SBL Review (3): Brueggemann and Johnson on Prophecy image

SBL Review (3): Brueggemann and Johnson on Prophecy

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Walter Brueggemann and Luke Timothy Johnson are two amazing minds, so I was excited to hear them both on the subject of biblical prophecy at SBL. Johnson was talking specifically about the book of James; Brueggemann was talking more generally about the Old Testament prophetic tradition. Johnson was very good. Brueggemann was unforgettable (which anyone who has heard him speak, in his gravelly, finger-pointy, rage-at-injustice-welling-up-from-within sort of voice, will understand).

Walter Brueggemann

The words of woundedness at injustice, and indignation at idolatry, are what drive prophetic utterances, and insofar as they reject totalism, they unequivocally represent the voice of God. It doesn’t matter whether they come from above (from God) or below (from wounded or indignant humanity), because this is the destabilising God, who dwells with the humble and the contrite. The prophets knew whereof they spoke, “from elsewhere,” and it was the regime who confused speech, not the prophets. Judgment and hope come from elsewhere, beyond the totalism, reminding us that there are non-transgressible limits within God’s ordering of creation.

The prophetic voice is a cry of pain, which comes from the lips of God. “The cry is a small door though which the Messiah may enter”: sex trafficking, violence, exclusion, oppression. It is the poet who is able to utter the cry without directing it to anyone in particular, because it is too raw, too urgent. From the ground up, the human body and the body politic are never intended to bear such depths as the aim of totalism. The prophetic voice bears witness to the stirrings of divine finality, based on divine fidelity beyond all human explanation, which opens all sorts of possibilities. Prophetic ministry has often been seen as scolding people; but what if it was about calling attention to the stirrings of divine fidelity? It is in the midst of liturgies of despair that divine stirrings come, in maternal cadence: “shall a woman forget her nursing child?”

Divine resolve can expose arrogant empire as futile and impotent. Prophecy is daring utterance from those who have no grounds from which to hope. “Who knew that apartheid could not be sustained by dogs? Who knew hat there were not enough tanks to keep the Iron Curtain intact? Who knew that the 1% could not keep its place in our society? Who knew indeed?” This prophetic voice outflanks the legitimated reasonableness of despair; this voice says, time and again, “I have a dream.” A new covenant. A river of life. A dream grounded in divine fidelity that will not yield to totalism.

Idolatrous empires last as long as they can maintain silence that precludes a voice from elsewhere. The prophetic voice keeps sounding, in person, in text, in poetry, always from elsewhere, always incredible, always unwelcome, always inexplicable. What does the prophetic voice look like in our generation? All you have to do is think about the ideological commitments of our national security state, and then imagine the alternatives. None of that will happen unless the venues of poetry and liturgy produce voices from elsewhere.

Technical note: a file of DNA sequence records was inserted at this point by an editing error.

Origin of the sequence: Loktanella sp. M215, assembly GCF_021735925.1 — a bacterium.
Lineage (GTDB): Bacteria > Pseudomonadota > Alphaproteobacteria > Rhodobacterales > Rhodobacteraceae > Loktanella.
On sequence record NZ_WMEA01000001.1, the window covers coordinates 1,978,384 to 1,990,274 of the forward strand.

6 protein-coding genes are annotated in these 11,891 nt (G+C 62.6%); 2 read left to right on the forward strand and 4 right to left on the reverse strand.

Luke Timothy Johnson

The spirit of prophecy manifests itself in the capacity to predict the events of the future. But it can also mean challenging humans in the present from God’s perspective. James is usually disregarded from a prophetic perspective: it is usually classified as wisdom literature, and he only mentions prophets once, and Jesus twice. But James is concerned with morals not manners (conformity), and lacks entirely the language of honour and shame, except the paradoxical 2:5.

And there are some oddities in seeing James as wisdom:

1) He is concerned with confronting the world as it is, not living happily within it.
2) He’s concerned with a new community, the ekklÄ“sia not the oikos.
3) He is egalitarian rather than authoritarian. Elders are summoned by the sick. All are responsible for mutual correction. He himself is a doulos. He is hostile towards the oppressive rich, and rejects all forms of slander (which implies superiority).
4) James is communitarian rather than individualistic. The choice for James is between envy (leading to murder) and gift (leading to service). So the wisdom of James is profoundly countercultural, and grounded in a theological and moral dualism. It is not the sapiential murmuring of Sirach, but the shout of Amos, that issues forth in James’s denunciations of the rich (echoing his brother).

In addition, there are three further clues that James is prophetic:

1) He offers a vision of human existence that is based on God’s availability to all of humanity.
2) James targets those who say the right thing but do not do it.
3) He says that the desire to be friends with the world makes them enemies of God, and calls them to lower themselves before God, that he may lift them up - and calls them “adulterous” in the process, which is the prophetic trope par excellence. It is not the style, but the stance, which makes James a prophetic witness within the NT.

Guys: if you ever get a chance to hear Brueggemann in person, take it.

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